The Department of Materials Science and Engineering is one of the largest centers for materials research in the UK. Within the Department, the Immobilisation Science Laboratory (ISL) is the largest academic R&D group in the UK, focused on radioactive waste management and disposal, with ca. 6 academic staff, 8 research associates and 35 PhD students. The research competency of the ISL includes: design, fabrication and performance assessment of radioactive wasteforms, the interaction of engineered and natural barrier systems, and thermodynamic modelling of materials alteration in aqueous media. The ISL has supported national waste management organisations and disposal authorities (e.g. Sellafield Ltd, Nuclear Decommissioning Authority, Radioactive Waste Management Ltd) in the conditioning, packaging and disposability assessment of radioactive wastes. ISL has an R&D order book exceeding £15M, from government, industry and EU sources, and collaborates strongly with research end users in industry and implementation authorities in the EU and USA.

VTT Group is the largest public applied research activity in Northern Europe with a staff of 2600 and turnover of M€ 279. VTT has 70 years of experience in addressing the needs of industry and the knowledge-based society. Over the years, VTT has participated in more than 1000 European R&D Framework Programme projects, within various thematic programmes. VTT is currently involved in six FP7 Euratom projects and is an active member of IGD-TP. VTT has partnership agreements and works in close cooperation with both Posiva Oy and the Finnish Nuclear Regulatory Authority (STUK). VTT is a multi-technological research organisation providing high-end technology solutions and innovation services.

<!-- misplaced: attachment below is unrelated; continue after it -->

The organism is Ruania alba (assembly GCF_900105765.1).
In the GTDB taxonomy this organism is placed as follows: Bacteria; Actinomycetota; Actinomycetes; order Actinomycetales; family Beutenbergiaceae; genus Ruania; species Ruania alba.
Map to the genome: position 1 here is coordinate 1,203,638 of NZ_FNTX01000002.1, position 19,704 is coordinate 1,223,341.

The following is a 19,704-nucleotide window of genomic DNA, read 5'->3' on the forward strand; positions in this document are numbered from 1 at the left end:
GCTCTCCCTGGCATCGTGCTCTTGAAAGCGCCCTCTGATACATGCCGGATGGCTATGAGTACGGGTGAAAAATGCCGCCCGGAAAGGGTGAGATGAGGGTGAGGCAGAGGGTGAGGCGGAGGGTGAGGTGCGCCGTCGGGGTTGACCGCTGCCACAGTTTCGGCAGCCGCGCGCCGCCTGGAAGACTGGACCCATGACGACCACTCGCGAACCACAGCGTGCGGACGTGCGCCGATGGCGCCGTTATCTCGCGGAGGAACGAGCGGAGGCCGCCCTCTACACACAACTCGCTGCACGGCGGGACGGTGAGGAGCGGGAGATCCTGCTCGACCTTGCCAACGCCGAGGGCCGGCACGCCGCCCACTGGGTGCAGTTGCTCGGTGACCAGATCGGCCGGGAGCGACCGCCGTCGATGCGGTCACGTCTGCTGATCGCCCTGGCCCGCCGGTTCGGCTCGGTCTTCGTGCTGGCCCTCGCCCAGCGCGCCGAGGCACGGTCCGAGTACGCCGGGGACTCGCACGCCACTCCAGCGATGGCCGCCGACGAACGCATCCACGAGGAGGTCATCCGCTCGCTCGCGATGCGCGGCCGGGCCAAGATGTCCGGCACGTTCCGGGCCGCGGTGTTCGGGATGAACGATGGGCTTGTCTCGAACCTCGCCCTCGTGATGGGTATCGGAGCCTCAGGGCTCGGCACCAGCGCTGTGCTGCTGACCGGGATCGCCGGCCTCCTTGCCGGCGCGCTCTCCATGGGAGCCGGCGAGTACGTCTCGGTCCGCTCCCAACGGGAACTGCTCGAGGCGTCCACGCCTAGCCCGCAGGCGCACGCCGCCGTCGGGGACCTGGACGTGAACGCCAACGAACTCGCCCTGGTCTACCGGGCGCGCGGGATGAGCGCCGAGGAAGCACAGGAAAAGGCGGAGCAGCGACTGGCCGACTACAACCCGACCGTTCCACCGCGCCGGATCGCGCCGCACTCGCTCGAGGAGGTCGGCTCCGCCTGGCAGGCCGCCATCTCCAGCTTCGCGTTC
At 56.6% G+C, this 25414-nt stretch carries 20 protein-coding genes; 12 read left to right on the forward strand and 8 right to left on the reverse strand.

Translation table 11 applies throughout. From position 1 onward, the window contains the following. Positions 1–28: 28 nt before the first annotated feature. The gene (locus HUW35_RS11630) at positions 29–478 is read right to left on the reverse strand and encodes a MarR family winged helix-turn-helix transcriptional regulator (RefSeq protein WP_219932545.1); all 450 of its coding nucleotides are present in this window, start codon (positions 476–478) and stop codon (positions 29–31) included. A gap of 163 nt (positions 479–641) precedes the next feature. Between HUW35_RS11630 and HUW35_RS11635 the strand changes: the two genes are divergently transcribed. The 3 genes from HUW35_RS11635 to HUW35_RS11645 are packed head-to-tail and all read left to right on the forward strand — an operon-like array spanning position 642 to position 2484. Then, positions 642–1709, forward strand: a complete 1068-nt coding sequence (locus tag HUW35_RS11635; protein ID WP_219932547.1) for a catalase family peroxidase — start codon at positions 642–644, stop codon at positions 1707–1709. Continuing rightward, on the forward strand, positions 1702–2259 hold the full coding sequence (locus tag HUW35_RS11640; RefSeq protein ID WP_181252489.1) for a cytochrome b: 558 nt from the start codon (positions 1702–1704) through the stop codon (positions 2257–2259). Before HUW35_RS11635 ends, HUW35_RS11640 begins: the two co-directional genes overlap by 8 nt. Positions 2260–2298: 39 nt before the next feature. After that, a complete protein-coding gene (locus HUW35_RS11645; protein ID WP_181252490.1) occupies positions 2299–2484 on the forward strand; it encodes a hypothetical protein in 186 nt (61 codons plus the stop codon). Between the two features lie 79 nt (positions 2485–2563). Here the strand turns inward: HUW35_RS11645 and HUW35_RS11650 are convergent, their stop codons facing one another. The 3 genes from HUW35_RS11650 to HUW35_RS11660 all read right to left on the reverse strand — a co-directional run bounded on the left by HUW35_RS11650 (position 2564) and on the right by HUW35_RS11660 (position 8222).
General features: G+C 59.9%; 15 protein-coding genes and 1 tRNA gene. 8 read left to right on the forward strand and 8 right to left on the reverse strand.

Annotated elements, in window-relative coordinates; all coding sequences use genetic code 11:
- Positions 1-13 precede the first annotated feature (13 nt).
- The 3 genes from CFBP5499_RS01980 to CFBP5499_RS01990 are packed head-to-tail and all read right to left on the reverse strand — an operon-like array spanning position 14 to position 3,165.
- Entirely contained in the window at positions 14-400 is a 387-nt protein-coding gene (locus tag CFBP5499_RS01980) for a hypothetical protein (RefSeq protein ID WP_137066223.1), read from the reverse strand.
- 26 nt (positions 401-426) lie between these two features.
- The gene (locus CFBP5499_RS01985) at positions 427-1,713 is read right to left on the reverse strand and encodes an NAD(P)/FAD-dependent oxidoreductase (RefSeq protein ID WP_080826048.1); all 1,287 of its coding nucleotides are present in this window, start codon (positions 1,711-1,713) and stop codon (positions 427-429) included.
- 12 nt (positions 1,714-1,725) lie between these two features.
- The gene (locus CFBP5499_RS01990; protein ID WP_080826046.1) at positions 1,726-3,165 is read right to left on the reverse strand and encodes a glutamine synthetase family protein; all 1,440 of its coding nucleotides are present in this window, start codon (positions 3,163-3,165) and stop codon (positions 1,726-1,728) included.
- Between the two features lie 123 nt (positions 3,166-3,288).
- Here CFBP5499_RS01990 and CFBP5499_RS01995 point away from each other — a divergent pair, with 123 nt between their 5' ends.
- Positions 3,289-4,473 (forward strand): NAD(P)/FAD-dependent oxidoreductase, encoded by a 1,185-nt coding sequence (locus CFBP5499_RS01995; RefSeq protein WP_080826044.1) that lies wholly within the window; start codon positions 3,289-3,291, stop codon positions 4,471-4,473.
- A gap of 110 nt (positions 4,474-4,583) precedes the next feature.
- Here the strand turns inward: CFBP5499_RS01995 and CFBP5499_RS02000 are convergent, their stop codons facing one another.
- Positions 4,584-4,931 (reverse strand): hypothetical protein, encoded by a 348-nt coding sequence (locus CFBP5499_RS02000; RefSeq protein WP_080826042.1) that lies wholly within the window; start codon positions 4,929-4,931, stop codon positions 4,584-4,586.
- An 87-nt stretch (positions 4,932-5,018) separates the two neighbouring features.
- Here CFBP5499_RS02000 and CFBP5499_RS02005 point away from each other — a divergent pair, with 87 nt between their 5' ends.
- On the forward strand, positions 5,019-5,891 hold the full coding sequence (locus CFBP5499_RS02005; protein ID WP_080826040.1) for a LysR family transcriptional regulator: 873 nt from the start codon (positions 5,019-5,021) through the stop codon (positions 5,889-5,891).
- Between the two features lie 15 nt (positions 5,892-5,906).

The division of VTT concrete and geotechnical material research has been active for over 60 years. There are over 30 researchers and technicians studying concrete and clay properties, including almost every aspect, from nanoscale cement chemistry to metric-scale concrete structural experiments. Durability and long-term behaviour are also key focus areas, coupled with multi-scale modeling and safety assessments. Their research environment consists of over 250 m2 of laboratory space including all key analytical equipment. Laboratories range from large-scale structural testing to mixing facilities, with emphasis on hydration, rheology, chemical attack and mechanical properties. Three laboratories are well-established for each topic of chemical, microscopy and nano-structural assessment.